When you’re caring for a loved one who is very ill for the first time, it’s hard to determine the questions to ask on how to best prepare for inpatient stays. By reaching out to a network of caregivers, you can find experienced advisors on how to prepare and provide the best care for your loved ones.
If your loved one is in need of a longer inpatient stay to recover from an injury or illness, use these valuable tips to prepare for creating the most therapeutic environment possible in a healthcare facility.
Research before you go. By asking for a description of the room and its contents, you can understand the basic items you may want to take to make life more comfortable during your stay. For example, ask questions like:
Create a personalized environment for your loved one. Once you know what items you are allowed to bring and what is provided, try to think of things that could make the stay more comfortable for your loved one. Perhaps try bringing their favorite household items like a blanket or slippers. While many facilities provide televisions in patient rooms, a portable speaker can help your loved one listen to favorite music or books on tape. Even bringing in drawings or cards from friends or families can brighten the walls.
Keep your medical documents organized. During inpatient stays, your medical team will give you many documents updating you on the status of your loved one’s condition, treatment plan and medications. Bring a folder or three-ring binder for these documents, as well as pens and a permanent marker. You may find it helpful to keep a running list of questions for your doctors or nurses to ask next time you see them, or write down names and descriptions of everyone in your care team so you are able to remember all of the new faces. This can help you build rapport with the people providing care for your loved one. Planning to organize during the inpatient stay helps you have an easier transition when your loved one is able to leave, as you can focus completely on his or her recovery rather than reviewing older documents.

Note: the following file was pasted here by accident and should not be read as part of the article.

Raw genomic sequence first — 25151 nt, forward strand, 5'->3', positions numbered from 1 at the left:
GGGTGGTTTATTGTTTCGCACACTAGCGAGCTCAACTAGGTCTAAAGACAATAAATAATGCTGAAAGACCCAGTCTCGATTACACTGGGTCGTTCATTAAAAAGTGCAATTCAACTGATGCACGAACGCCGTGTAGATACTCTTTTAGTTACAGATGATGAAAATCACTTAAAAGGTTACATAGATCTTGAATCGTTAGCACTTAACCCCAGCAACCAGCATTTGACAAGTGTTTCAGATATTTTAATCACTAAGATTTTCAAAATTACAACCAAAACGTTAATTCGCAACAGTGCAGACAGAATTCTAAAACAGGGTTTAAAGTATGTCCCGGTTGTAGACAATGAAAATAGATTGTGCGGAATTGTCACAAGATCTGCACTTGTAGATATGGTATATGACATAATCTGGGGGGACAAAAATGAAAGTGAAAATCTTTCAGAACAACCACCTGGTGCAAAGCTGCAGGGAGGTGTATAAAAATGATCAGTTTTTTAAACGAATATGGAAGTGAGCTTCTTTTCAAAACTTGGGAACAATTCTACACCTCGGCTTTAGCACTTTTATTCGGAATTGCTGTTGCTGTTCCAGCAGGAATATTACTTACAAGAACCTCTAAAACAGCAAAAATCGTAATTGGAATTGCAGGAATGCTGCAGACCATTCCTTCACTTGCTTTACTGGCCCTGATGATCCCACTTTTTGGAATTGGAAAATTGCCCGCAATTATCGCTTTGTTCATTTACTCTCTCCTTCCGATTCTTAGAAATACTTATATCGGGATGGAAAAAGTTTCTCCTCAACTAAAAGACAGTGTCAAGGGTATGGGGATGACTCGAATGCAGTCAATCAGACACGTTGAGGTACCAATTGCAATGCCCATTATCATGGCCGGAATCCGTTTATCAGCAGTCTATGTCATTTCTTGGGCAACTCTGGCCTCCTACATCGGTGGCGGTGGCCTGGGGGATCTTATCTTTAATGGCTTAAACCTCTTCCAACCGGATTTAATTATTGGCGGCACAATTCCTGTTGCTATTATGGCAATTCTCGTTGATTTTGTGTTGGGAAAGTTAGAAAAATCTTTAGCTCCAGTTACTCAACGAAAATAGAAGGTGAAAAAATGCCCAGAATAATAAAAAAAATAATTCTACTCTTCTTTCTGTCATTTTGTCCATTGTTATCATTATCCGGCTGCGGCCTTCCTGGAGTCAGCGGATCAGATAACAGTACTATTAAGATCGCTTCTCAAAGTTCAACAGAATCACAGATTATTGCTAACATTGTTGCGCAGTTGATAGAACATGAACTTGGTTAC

Some household items may be necessary. If your loved one is mobile enough to use the toilet or shower, he/she may like to have flushable toilet wipes to feel cleaner between showers, and non-slip sandals to wear in the shower. The facility may provide basic toiletries, but if there is a lotion, soap or shampoo your loved one typically uses, ask your medical team if it would be OK to use.
Snacks and food. The hospital provides daily meals for patients, but not caregivers. Learn the nearest restaurants that may provide carry out or delivery, and keep some snacks on hand for times when you may not be able to get away. Again, ask your nursing staff where you may store food and how it should be labeled.
Schedule relief visits from friends or family so you can take a break. Your loved one values your presence with them, and there is no doubt you never want to leave their side. But it is also important to ask for a break so you can take time to shower, get a meal outside the hospital, go for a walk or spend time with other family. This time away can help ease the stress and anxiety that often come with medical conditions, and can allow you to be rested to provide the best care for your loved one.
You never have to handle caregiving alone. There are many resources that can help you find valuable information about your loved one’s treatment. Whether you simply keep open lines of communication with your healthcare team, ask friends or family about their experiences or research caregiving advice online, there is a wealth of information available to you—you just have to ask.
If you would like to share your caregiving story with us, email email@example.com. If you are a caregiver or patient in need of healthcare advice, please call 1-866-KINDRED, where a Registered Nurse can answer questions 24 hours a day, seven days a week.
Although hospice care can often be provided on an in-home basis, this is a great set of tips to help those who will receive treatment in a hospital or extended stay facility.
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I appreciate the heads up about snacks. I know my grandpa is particular about his snacks. It is mostly that he wants to make sure visitors always have something nice to eat when they show up. He even insists that his caregiver take some snack home with her. So, when grandpa needs extra care we always send him to the hospital with a snack basket. We call it his hospital emergency kit.
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